Why a Finnish Baby’s First Bed is a Box

For the last 60 years, Finland’s newborns have been drifting off to lala land within the cozy confines of…a cardboard box.

Why a Finnish Baby's First Bed is a Box

Gifted by the government as part of the Maternity Grants Act of 1937, the box is packed with everything babies need for the first year of life, and once emptied, doubles as a bed where little ones can sleep next to mum and dad’s until they’re ready for a crib.

Yet the reasons this cardboard package is a continuing feature of Finland’s social security system, and a valued part of Finnish culture, has little to do with some quirky sense of frugality.

In the 1930s, Finland was a poor country and had a very high infant mortality rate of about 65 for every one thousand births. In order to change that, low income families were given access to maternity grants. This grant came in the form of a cardboard box filled with necessary baby supplies such as fabric to make clothing and nappies. Expectant mothers who wished to receive this gift were required to visit a doctor or municipal clinic in order to qualify – thus ensuring proper prenatal care for the new generation.

Over time, the contents of the Maternity Grant Package have changed; each successive box a veritable time capsule reflecting the social mores and industrial developments of decades gone by.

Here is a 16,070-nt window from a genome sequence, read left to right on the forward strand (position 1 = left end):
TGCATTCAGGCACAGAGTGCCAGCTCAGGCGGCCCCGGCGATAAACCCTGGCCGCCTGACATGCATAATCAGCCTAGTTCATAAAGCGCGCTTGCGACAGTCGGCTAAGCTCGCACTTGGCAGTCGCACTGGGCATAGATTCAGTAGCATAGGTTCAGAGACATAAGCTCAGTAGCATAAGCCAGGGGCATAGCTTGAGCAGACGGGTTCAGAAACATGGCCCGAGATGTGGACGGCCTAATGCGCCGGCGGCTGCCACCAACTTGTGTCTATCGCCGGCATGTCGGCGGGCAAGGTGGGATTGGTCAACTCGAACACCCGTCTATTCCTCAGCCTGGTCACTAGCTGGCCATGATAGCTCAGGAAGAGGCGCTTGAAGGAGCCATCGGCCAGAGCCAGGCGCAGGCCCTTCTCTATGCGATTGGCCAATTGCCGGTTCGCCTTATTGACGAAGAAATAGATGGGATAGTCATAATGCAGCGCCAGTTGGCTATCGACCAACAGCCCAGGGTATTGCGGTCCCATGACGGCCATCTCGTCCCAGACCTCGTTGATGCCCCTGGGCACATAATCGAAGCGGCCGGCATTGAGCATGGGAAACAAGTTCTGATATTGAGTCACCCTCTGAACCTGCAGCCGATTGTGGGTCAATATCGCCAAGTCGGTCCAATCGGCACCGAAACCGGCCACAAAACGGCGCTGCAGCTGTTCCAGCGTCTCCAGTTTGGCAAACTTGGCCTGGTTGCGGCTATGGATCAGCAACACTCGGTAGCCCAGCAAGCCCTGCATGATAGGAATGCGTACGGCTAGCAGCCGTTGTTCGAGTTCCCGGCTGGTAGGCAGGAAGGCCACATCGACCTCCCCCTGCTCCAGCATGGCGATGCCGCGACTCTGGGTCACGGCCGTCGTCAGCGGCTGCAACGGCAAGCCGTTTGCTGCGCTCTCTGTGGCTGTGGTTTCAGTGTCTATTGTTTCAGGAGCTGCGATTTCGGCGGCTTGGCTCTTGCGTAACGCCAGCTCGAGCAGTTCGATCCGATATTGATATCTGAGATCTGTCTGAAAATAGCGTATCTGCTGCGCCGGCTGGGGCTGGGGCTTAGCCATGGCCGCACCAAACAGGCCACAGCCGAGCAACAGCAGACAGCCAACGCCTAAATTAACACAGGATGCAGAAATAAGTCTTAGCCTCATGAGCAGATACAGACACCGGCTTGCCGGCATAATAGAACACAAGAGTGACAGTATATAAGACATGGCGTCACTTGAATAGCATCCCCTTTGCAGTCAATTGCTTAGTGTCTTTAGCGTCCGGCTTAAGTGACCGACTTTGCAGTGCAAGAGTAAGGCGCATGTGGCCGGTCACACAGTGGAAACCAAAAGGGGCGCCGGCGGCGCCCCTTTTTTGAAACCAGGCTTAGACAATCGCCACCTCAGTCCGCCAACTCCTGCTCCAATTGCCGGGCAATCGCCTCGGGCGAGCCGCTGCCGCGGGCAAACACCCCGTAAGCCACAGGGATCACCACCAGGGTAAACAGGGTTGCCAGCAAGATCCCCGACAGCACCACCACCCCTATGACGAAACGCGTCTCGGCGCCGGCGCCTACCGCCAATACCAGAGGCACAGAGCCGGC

In the earliest days, it contained mostly cloths and sewing materials for mothers to sew into outfits and nappies for their babies. Then in the 50s, ready-made clothing was introduced. Clothing was kept mostly white until the 1970s, when gender-neutral coloured clothing and blankets were introduced. Disposable diapers were included for a short time, but were removed because of environmental concerns.

Despite the changes inside the box, however, the prerequisite that mothers-to-be check in for prenatal support before qualifying for the free supplies still stands. The effectiveness of this approach is plainly obvious when considering the stats; historically having one of the highest rates of infant and maternal mortality in the world, today Finland has one of the lowest – and the country has even ranked top position as the best place to be a mother.

For Finnish parents there is no need for a baby shower, or overspending on unnecessaries. Inside the maternity box is a snow suit, sleeping bag, hats, socks and booties. There are gender neutral rompers and onesies, reusable nappies, bathing supplies and towels. Also included is a picture book, teething toy, toothbrush, nail clippers, wash cloths and creams. And of course, at the bottom of the box is a soft mattress. For mums and dads having multiples, their package is multiplied to match. Parents can choose to accept a monetary payment instead of the box, but less than one third opt for the 140 Euro payout because the value within the box is so much more.

With an economy deemed wealthy by global standards, the box has become more symbolic than vital to survival. There’s the subtle markers of state-directed socialisation/socialism in these care packages – the picture book, the re-usable clothing, the unpretentious cot – but the most unmistakable message behind the gift is this: raising a child is an immense responsibility, and nobody can do it alone.

Sources: http://womansvibe.com/every-newborn-in-finland-sleeps-in-a-cardboard-box-for-the-most-brilliant-reason/

http://www.bbc.co.uk/news/magazine-22751415